The leader of Public Enemy, fathers of political hip hop, reflects on the burning racial conflict, Donald Trump and the urgency to prevent his re-election
In March 1989, a racist group shot dead a 16-year-old black teenager in Brooklyn. In April, five other young African Americans were arrested and convicted of raping and beating a woman in Central Park. The press portrayed them as a “pack of wolves”, although more than 20 years later it would be shown that all the procedural rights of innocent boys had been trampled. In June 1989, Fight the Power, the preview of the third album Public Enemy, one of the most precise and danceable allegations against the sources of structural racism in the US. The song that Spike Lee chose to reach the climax and detonate all the fury of his film Do what you have to, the other milestone of black culture in that turbulent year.
More than three decades later, the wheel has turned again in another tragic spring on the streets of the US In May, George Floyd, a 46-year-old black citizen, was killed by police after a brutal arrest in Houston. The fuse of the racial conflict was burning again with a wave of protests that, while crossing borders, precipitating police reforms and demolishing colonial monuments, has also been rescuing other symbols that gave meaning and energy to the demands for equality and justice. And through those cracks it sneaked back Fight the Power with slogans in his handwriting such as: “Elvis was a hero to most, but he never meant shit to me. A racist is what he was. Fuck him and John Wayne, because I’m black and I’m proud. ” Like a kind of soundtrack to rage, that first single of the prophetic Fear of a Black Planet It has been one of the songs with the highest increase in listenership on the platforms of streaming during these months.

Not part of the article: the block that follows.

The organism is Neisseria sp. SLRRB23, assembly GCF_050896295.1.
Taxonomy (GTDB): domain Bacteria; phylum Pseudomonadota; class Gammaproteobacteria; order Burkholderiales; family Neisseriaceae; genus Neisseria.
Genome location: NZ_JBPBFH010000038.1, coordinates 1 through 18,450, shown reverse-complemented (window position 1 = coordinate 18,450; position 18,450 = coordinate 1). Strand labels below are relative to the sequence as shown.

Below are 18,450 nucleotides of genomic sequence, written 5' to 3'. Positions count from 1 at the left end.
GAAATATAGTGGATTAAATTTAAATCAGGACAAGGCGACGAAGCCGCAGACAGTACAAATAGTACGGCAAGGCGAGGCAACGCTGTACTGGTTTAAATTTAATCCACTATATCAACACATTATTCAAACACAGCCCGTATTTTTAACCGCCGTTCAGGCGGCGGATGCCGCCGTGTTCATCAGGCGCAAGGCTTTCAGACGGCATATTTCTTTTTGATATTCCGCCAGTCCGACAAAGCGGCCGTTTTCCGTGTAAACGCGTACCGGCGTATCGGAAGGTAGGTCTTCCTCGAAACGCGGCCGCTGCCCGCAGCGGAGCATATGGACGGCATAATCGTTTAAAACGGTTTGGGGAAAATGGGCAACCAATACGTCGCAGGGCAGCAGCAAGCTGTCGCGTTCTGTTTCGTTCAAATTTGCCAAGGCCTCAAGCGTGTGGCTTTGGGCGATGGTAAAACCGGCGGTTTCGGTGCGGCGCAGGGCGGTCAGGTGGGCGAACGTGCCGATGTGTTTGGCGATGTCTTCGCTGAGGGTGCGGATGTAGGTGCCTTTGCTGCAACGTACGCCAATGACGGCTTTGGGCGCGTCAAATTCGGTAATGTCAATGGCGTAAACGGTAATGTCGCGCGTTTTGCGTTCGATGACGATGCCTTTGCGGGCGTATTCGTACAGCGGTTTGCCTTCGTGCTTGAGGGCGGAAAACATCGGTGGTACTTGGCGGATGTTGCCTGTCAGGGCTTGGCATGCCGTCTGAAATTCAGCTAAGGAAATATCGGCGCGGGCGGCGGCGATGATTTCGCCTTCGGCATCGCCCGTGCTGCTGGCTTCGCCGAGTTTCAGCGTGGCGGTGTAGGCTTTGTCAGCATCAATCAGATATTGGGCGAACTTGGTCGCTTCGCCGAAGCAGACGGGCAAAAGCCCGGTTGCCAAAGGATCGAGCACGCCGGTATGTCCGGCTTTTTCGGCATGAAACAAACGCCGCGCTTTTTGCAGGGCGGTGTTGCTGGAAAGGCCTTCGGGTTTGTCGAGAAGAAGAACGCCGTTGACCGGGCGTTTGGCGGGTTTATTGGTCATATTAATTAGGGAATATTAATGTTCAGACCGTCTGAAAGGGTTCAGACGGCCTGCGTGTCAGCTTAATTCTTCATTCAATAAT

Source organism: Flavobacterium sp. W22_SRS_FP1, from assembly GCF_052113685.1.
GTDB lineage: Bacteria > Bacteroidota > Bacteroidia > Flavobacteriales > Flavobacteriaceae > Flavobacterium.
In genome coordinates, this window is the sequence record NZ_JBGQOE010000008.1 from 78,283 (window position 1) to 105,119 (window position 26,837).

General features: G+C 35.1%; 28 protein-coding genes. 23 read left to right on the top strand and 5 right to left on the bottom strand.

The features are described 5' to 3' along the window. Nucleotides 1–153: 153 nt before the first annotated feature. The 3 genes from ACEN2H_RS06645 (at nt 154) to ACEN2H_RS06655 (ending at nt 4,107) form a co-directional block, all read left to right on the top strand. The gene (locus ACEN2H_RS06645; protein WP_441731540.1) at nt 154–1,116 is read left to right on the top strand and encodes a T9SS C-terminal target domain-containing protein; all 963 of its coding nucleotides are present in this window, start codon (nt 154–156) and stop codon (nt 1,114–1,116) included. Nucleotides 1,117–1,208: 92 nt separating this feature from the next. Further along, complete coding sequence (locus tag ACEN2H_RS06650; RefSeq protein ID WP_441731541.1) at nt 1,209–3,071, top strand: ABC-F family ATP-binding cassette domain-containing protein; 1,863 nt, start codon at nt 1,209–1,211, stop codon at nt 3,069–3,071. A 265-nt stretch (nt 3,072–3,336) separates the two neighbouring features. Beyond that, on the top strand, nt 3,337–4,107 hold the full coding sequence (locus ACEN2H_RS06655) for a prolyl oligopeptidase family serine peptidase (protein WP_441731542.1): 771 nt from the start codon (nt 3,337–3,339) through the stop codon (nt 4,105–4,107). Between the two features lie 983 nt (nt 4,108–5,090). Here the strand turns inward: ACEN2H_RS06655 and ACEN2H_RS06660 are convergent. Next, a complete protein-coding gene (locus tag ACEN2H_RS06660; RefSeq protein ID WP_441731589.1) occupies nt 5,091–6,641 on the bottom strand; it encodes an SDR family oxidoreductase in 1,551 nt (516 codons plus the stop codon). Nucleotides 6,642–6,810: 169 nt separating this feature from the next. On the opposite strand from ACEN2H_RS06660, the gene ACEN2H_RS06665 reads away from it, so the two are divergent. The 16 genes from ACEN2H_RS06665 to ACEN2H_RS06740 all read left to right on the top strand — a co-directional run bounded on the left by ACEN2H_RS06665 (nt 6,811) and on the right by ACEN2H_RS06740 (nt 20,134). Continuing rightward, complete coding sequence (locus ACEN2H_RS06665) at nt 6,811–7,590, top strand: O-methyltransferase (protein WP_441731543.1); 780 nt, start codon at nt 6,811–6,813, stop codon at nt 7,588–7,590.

“It’s a song that spoke directly to power, and continues to do so at a time like this. 30 years is a long time for culture, but not so long for real life. We must continue working to eradicate social diseases such as racism, sexism, or fascism ”, says by video call from New York, Chuck D (60 years old), founder, composer and indisputable leader of Public Enemy, responsible for changing ethics and hip-hop aesthetic. From rapping about the neighborhood and the battles of egos, to explicit political consciousness; from taking one or two borrowed rhythms per song, to overdrive samples —Only within Fight The Power there are more than 20—, phrases and sounds of other music in a formidable beat mixer.
On their latest album, released this summer, they continue with the same thing. What you gonna do when the grid goes down (What are you going to do when the power grid doesn’t go down? A message boomer to the fetishization of digital activism) is above all a love letter to the golden age of hip-hop. Productions boom-bap, the onomatopoeia of the square sound of the bass drum –boom– and the crispy box –bap-, and a pilgrimage of collaborations of classic big names: Beastie Boys, Run-DMC, Ice-T, Nas, DJ Premier. On the disc, there is also a new version of Fight The power, with rhymes adapted to the times of the Black Lives Matter.
“The name Black Lives Matter may be relatively new but in reality the movement against white supremacy has been in the US for a long time,” emphasizes Carlton Ridenhour, the rapper’s real name, to remind us that he has been in this for many years. During his college days, he combined his graphic design career with non-regulated studies in African American culture and history. Meanwhile, he was witnessing how his neighborhood, a suburb of Long Island, southern New York, suddenly began to change. The houses of popular black families were replaced by golf courses and country clubs, which in turn raised the price of houses and drove out more African American families. “Gentrification and real estate speculation is at the origin of hip hop. Robert Moses (a powerful real estate mogul) destroyed the Bronx in the 1970s and that caused young black and mixed race people to rebel through music. By the way, Trump has followed the same steps as Moses. “
“You know Donald Trump well.”
“Sure, he’s spent his whole life here in New York, like me.” In the eighties he became a celebrity of the real estate boom, a success based on taking advantage of the most humble people and crushing their rights. And nothing happens, because blacks are almost never homeowners and can kick them out of their homes whenever they want.
“What do you think of your policy?”
– His way of doing politics is very similar to his way of doing the real estate business. From downtown New York he has been twisting the hand to the rest of the country with the same gambling tricks with marked cards. A person like Trump involved in politics is the most dangerous thing that could happen to us.
—What would be the consequence of a Trump reelection?
“Fascism.” This is not the time to stay home. Trump is fascism.
– How do you understand that there are African Americans who vote and support you?